The H and E stained soft tissue section shows cystic, corrugatedparakeratinized stratified squamous epithelium of 6-8 layerthickness with characteristic basal cell palisaded arrangement.The capsular connective tissue is mainly composed of fibroustissue. Separation of epithelium from connective tissue is seenat the focal area. Scanty inflammatory infiltrate is also seen in thecapsular tissue wall [Figures 4 and 5]. The presence of satellitecysts was noted in few areas [Figure 6].

Keratocystic odontogenic tumor
Figure 1: Extra-oral view with slight swelling on the right side ofthe mandible

Keratocystic odontogenic tumor
Figure 2: Panoramic radiograph revealed radiolucency with respectto 45 extending till angle and condylar region of mandible

Based on clinical, radiographical and histopathologicalfindings, the final diagnosis was concluded as KCOT.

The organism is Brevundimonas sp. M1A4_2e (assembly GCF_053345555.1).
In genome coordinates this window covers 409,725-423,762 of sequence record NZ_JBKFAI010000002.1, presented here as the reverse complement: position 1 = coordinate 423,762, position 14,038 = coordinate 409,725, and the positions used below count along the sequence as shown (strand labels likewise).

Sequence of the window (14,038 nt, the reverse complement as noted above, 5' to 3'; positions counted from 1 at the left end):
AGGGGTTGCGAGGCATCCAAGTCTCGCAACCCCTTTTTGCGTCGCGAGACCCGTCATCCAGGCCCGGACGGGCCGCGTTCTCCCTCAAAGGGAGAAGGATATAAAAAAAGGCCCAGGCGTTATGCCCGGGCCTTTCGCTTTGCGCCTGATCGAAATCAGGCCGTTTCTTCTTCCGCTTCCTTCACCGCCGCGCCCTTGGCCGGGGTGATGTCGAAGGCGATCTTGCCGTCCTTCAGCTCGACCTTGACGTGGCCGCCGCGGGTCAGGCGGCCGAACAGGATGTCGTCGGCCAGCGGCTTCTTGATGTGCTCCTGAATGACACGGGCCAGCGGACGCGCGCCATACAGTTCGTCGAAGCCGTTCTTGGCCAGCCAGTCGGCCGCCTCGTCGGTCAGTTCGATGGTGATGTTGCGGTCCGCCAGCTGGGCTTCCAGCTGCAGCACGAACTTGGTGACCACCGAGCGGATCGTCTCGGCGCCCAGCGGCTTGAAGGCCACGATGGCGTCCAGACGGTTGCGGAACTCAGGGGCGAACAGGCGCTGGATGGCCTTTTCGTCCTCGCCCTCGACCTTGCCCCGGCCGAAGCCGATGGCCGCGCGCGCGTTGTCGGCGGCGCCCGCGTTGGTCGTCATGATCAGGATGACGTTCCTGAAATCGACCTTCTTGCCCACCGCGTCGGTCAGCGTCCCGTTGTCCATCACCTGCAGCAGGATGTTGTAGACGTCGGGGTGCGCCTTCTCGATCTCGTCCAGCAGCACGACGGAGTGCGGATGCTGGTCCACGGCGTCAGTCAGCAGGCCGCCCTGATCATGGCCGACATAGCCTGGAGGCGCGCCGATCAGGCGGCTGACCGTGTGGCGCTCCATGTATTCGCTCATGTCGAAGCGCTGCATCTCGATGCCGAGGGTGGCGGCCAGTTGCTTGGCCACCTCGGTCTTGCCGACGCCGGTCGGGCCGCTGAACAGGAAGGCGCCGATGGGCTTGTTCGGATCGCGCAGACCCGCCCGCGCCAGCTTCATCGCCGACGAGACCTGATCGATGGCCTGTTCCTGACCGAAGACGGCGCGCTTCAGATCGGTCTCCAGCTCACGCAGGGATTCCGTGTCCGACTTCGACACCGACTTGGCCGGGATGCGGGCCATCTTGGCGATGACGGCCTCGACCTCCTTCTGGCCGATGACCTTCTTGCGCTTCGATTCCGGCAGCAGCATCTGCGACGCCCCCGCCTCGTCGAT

Philipsen in 1956 was the first person to give the description of OKChistologically for all the cysts that showed keratinization. Pindborgand Hansen 1963 concluded the histological criteria, which were laterconfirmed by Browne in the year 1970 and 1971. KCOTs incorporatealmost 11% of all cystic lesion of the jaws. They appear frequently in thelower jaw region, specifically in the posterior body and ramus.[2] Thecase reported here also shows the same site predilection. KCOT as amatter of course generally effect bone, but a few cases with peripheralKCOT have also been published in the English literature. Patients maycomplain of swelling, pain, and discharge or may be asymptomatic innature[9] whereas our patient reported with asymptomatic swelling.KCOT has many differentiating clinical and histologic featureswhich includes: (i) Prospect for provincially devastative manner; (ii)comparatively more recurrence rate, and (iii) titled as a undeviatingfinding in the NBCCS syndrome, or Gorlin syndrome. It is mostfrequently reported in the second, third, and fourth decades of life atthe posterior lower jaw region in case of male patients. The features ofthe reported case are also in concurrence with the previous reportedcases. The radiographic finding of KCOT includes unilocular ormultilocular lesion. Tiny unilocular cystic lesions can be startled withperiapical, dentigerous, lateral periodontal cysts or gingival cysts, andhuge unilocular KCOT can resemble ameloblastoma. A unilocularKCOT appears as a radiolucent lesion with well-defined margins.Resorption of root, eviction of erupted tooth or migration of impactederupted teeth may be obvious.[2,5]